Back on topic: Over here, almost everything has 23% value added tax, with few exceptions that have 6%. Doesn't matter if it's online or not.

EDIT

Corrected the type of tax: had put sales tax by mistake.
Posted on Reply
#11
trparky
HTC
almost everything has 23% sales tax
Good God! :fear:
Posted on Reply
#12
R0H1T
trparky
Good God! :fear:
Pretty sure God (& Godmen) come tax free.
TheLostSwede
So something that happens in just about every other country in the world will somehow have a different effect in the US? Right...
I'm not sure your statement applies to the rest of the world, big businesses always survive such changes, SME not so much!
Posted on Reply
#13
windwhirl
HTC
Over here, almost everything has 23% sales tax, with few exceptions that have 6%. Doesn't matter if it's online or not.
Are you sure it's sales tax and not VAT (Value added tax)?
VAT in Argentina can go from 10.5 to 27%, according to the kind of good/service and the kind of business you run, but sales tax goes from 0% to 6% at most... And this is a tax hell...
Posted on Reply
#14
HTC
windwhirl
Are you sure it's sales tax and not VAT (Value added tax)?
VAT in Argentina can go from 10.5 to 27%, according to the kind of good/service and the kind of business you run, but sales tax goes from 0% to 6% at most... And this is a tax hell...
I'm referring to "IVA", which translates to Value Added Tax.

Mixed the two of them up: my bad.

EDIT

Over here, IVA ranges from 6% up to 23%, also according to the kind of good / service.
Posted on Reply
#15
trparky
And here I thought that the 8% sales tax in my neck of the woods was bad. I had no idea.
Posted on Reply
#16
TheLostSwede
TheMailMan78
Have you seen our economy compared to most of Europes? Not only are we the largest economy in the world we are one of the fastest growing. So yeah......we are different. You literally have to use the entire EU to beat the US economically in growth.
Did I mention Europe anywhere? I think you must learn to read, but apparently despite your strong economy, they don't teach you that in school.

R0H1T
I'm not sure your statement applies to the rest of the world, big businesses always survive such changes, SME not so much!
How much travelling have you done? Countries normally charge tax for items bought online and have done so since pretty much the time you could buy something online. Just because the US is catching up to the rest of the world, doesn't mean it's the end of the world, just the end of the world as you know it. Companies tend to adapt to these kind of things and I'm sure there will be an incentive from the various states to make sure their local businesses survive the changes.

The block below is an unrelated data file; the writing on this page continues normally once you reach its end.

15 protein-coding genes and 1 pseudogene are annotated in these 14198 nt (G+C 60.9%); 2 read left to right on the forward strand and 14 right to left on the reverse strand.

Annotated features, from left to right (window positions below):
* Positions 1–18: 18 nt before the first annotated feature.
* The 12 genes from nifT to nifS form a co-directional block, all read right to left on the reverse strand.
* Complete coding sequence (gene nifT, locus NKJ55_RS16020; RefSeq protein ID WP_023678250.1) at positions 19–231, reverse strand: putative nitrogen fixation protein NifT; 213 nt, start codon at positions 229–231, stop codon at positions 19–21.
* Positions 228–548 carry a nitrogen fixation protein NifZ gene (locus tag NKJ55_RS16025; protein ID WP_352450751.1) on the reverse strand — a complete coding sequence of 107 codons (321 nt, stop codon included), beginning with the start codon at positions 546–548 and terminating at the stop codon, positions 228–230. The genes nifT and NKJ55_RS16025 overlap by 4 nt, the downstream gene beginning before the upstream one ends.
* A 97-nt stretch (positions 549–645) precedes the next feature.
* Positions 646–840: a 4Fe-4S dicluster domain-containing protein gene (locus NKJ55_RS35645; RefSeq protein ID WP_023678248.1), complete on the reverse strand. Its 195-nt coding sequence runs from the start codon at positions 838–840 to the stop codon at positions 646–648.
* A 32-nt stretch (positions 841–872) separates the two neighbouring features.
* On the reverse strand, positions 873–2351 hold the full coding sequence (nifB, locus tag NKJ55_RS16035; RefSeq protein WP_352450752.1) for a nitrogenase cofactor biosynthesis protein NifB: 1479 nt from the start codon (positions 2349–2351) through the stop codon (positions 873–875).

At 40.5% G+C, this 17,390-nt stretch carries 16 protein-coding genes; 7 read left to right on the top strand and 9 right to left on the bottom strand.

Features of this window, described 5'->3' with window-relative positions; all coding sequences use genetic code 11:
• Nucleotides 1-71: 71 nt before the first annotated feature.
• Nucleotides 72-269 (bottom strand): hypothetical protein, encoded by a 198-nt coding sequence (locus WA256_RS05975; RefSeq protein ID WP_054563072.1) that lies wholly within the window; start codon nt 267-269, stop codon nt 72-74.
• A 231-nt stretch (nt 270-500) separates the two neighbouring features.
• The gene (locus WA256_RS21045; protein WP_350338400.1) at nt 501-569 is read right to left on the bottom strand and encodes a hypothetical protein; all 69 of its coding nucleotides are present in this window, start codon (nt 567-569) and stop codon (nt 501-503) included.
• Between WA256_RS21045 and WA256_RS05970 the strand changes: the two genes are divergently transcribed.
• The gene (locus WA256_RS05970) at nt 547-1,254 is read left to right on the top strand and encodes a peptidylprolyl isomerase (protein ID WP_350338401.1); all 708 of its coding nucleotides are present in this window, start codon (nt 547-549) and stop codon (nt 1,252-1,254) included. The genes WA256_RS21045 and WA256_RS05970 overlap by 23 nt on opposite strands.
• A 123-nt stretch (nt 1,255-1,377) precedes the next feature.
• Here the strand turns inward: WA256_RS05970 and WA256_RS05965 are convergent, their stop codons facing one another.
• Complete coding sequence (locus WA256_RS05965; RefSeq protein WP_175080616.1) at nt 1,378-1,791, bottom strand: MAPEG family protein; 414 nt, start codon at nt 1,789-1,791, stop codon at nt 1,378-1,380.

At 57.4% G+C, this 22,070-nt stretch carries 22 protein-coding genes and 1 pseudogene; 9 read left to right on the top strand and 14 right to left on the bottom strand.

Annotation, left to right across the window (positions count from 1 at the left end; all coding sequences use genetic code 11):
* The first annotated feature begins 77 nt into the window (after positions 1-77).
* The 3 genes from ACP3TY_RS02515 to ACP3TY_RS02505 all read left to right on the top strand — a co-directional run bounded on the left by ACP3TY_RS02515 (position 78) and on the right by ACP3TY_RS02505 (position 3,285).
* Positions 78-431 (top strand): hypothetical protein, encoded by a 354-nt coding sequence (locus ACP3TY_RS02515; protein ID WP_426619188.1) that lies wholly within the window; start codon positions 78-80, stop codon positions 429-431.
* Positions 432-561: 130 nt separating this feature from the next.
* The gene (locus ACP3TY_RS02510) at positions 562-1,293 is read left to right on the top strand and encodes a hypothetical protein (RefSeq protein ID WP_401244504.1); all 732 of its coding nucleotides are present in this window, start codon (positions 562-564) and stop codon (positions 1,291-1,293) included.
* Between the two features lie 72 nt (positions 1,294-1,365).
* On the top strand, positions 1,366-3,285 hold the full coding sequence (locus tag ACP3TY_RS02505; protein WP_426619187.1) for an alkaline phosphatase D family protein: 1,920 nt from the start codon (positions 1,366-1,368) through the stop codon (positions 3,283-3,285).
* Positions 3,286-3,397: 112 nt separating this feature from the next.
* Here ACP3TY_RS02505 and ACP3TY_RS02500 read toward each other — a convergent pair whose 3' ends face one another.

Posted on Reply
#17
Vayra86
TheMailMan78
Have you seen our economy compared to most of Europes? Not only are we the largest economy in the world we are one of the fastest growing. So yeah......we are different. You literally have to use the entire EU to beat the US economically in growth.
Hate to say this but again you suffer from inflated US 'factoids' compared to the rest of the world. Its becoming a real trend...

http://money.cnn.com/2018/01/30/news/economy/gdp-europe-economy-2017/index.html
Economic growth in the 19 countries that use the euro currency was 2.5% in 2017, according to official data published Tuesday. Growth in the 28-member European Union also reached 2.5% last year.

Funny side note: this growth is achieved in the face of a major migration crisis and massive monetary support to some EU members such as Greece.

https://en.wikipedia.org/wiki/Economy_of_the_European_Union
The European Union is the second largest economy in the world in nominal terms and according to purchasing power parity (PPP). The European Union's GDP was estimated to be €15.3 trillion (nominal) in 2017,[21]representing ~22% of global economy (nominal global GDP).[22]

The euro, used by 19 of its 28 members, is the second largest reserve currency as well as the second most traded currency in the world after the United States dollar.[23][24][25] The euro is the official currency in the eurozone and in six other European countries, officially or de facto.

The European Union (EU) economy consists of an internal market of mixed economies based on free market and advanced social models. The GDP per capita (PPP) was $37,800 in 2015,[4] compared to $57,084 in the United States and $14,340 in China.[26] With a low Gini coefficient of 31, the European Union has a more egalitarian repartition of incomes than the world average.[27][28]

Euronext is the main stock exchange of the Eurozone and the 7th world largest by market capitalisation.[29] Foreign investments made in the European Union total $5.1 trillion in 2012, while the EU's investments in foreign countries total $9.1 trillion, by far the highest domestic and foreign investments in the world.[30][31]


The reality is that US and EU economies are strongly linked and tend to follow each others' ups and downs. Its not all that different as you say it is.
Posted on Reply
#18
FordGT90Concept
"I go fast!1!11!1!"
I skimmed through the ruling and even the dissenters agree that the "physical presence" rule was wrong because telecommunications allowed any business to establish a "virtual presence" in any state. The dissenting opinions literally just wanted to leave it to Congress which has no horse in this race. Congress hasn't passed a law to address interstate sales tax ever and they likely never will. This ruling doesn't stop Congress from doing so (which they won't) so the dissenting opinions are kind of silly.

Specifically the South Dakota law has a $100,000 or 200 transactions requirement. There's implementation problems with that. Specifically, do they not collect the first $100,000/200 on a yearly basis or does the business have to collect it and not pay in? If I looked over the law, it probably says how. Let's just assume it's fine and a non-issue, the problem is things get complicated with more and more states demanding interestate sales tax. It's further compounded on large international companies that have to collect and report sales tax if they meet the criteria. GOG comes to mind.